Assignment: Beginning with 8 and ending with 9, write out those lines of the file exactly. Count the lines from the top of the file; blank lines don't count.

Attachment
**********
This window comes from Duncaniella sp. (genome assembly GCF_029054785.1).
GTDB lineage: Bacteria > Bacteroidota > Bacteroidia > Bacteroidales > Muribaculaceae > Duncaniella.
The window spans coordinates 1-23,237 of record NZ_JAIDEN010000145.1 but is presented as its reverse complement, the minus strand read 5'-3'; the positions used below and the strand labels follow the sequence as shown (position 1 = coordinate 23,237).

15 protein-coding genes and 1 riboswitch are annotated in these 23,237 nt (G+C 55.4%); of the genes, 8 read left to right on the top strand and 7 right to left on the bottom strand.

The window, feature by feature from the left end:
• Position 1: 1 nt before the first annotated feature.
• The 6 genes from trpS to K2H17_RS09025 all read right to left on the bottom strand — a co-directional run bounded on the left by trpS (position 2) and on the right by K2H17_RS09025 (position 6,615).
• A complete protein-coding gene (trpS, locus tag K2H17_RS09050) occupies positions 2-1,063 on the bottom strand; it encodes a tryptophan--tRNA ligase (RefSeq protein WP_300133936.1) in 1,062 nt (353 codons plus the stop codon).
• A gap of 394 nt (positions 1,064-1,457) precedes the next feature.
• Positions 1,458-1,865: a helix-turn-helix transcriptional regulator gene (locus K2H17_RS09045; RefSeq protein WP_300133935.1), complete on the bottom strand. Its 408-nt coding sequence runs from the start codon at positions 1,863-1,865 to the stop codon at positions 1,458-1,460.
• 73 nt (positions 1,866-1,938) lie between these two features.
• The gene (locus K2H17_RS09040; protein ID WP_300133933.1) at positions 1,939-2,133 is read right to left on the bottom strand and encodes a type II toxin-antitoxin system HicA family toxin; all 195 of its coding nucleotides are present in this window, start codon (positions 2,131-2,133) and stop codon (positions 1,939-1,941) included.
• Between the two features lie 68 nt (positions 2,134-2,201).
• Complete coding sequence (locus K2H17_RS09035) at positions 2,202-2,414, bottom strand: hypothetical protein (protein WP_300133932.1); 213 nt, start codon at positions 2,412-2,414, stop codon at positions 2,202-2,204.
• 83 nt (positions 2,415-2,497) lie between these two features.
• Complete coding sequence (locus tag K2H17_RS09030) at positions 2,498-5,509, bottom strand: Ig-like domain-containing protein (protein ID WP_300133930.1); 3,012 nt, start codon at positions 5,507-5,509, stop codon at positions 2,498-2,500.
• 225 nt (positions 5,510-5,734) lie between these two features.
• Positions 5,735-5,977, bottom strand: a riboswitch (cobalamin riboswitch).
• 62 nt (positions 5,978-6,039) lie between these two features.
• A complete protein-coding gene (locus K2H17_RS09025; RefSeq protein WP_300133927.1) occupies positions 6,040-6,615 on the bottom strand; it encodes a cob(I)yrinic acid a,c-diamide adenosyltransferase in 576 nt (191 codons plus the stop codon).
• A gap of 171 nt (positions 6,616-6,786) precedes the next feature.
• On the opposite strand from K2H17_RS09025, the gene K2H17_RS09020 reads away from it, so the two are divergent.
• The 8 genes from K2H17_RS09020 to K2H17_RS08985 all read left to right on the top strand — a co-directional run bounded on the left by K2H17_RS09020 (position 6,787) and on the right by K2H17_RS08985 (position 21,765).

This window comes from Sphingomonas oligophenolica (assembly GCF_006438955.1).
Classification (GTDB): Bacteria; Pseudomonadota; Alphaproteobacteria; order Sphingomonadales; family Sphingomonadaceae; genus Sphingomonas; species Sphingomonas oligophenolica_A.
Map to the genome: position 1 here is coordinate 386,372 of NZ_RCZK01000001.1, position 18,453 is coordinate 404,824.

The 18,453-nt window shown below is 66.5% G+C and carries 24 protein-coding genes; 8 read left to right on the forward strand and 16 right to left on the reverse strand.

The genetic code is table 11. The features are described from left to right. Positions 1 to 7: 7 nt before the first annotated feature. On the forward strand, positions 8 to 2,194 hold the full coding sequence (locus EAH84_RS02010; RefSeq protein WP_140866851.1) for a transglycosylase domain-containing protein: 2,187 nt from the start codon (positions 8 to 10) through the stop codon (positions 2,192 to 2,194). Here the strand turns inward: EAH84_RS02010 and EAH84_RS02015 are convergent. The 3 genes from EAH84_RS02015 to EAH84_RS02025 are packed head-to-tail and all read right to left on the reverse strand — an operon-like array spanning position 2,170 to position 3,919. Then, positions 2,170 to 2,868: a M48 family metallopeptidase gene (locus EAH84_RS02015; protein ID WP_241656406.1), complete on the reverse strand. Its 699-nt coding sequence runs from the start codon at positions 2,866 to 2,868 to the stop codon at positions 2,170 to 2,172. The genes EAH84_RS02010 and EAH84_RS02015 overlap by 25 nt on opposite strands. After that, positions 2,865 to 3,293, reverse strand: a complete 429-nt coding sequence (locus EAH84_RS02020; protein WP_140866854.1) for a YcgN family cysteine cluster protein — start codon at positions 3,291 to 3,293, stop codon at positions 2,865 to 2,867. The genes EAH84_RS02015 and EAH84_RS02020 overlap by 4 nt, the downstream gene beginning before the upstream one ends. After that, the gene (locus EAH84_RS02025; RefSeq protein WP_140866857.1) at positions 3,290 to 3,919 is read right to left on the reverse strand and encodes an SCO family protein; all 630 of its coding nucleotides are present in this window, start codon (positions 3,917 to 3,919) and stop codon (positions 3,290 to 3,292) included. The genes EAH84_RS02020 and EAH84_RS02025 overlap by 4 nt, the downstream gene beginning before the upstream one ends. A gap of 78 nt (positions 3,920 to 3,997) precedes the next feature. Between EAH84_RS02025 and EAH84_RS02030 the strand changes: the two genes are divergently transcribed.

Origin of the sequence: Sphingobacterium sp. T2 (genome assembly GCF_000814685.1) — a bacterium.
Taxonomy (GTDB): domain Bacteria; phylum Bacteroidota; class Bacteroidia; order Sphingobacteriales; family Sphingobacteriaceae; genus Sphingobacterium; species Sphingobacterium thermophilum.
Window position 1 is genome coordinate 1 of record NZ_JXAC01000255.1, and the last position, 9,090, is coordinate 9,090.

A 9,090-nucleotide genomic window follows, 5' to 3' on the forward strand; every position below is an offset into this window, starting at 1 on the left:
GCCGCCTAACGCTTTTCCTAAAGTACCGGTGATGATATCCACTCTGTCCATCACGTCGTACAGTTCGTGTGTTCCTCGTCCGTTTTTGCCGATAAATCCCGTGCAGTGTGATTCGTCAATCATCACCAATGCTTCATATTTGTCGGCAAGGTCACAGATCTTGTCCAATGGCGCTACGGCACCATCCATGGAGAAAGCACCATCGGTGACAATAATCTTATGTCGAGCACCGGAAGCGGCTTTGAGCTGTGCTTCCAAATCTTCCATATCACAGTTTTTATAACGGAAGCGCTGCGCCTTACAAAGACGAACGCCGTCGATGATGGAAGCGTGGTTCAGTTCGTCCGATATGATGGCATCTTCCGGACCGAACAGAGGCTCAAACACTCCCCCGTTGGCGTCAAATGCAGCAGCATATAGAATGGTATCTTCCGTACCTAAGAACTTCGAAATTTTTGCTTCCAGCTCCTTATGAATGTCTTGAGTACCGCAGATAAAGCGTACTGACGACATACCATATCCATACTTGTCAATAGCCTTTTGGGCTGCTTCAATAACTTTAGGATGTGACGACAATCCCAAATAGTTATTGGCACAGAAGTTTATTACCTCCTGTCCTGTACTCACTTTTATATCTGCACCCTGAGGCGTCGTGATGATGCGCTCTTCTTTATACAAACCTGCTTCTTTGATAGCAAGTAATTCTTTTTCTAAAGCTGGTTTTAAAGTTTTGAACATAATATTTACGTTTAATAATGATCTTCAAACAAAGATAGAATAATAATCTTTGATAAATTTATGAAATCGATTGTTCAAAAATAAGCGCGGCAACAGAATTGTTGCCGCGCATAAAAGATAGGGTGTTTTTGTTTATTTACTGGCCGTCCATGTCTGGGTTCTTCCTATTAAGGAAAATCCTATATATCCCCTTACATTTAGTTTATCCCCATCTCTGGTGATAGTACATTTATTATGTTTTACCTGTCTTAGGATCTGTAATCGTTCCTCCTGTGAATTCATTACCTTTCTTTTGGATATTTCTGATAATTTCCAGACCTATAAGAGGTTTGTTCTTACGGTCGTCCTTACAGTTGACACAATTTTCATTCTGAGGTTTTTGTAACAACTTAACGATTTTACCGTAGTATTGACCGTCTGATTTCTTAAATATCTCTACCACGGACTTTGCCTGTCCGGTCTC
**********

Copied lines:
• A complete protein-coding gene (trpS, locus tag K2H17_RS09050) occupies positions 2-1,063 on the bottom strand; it encodes a tryptophan--tRNA ligase (RefSeq protein WP_300133936.1) in 1,062 nt (353 codons plus the stop codon).
• A gap of 394 nt (positions 1,064-1,457) precedes the next feature.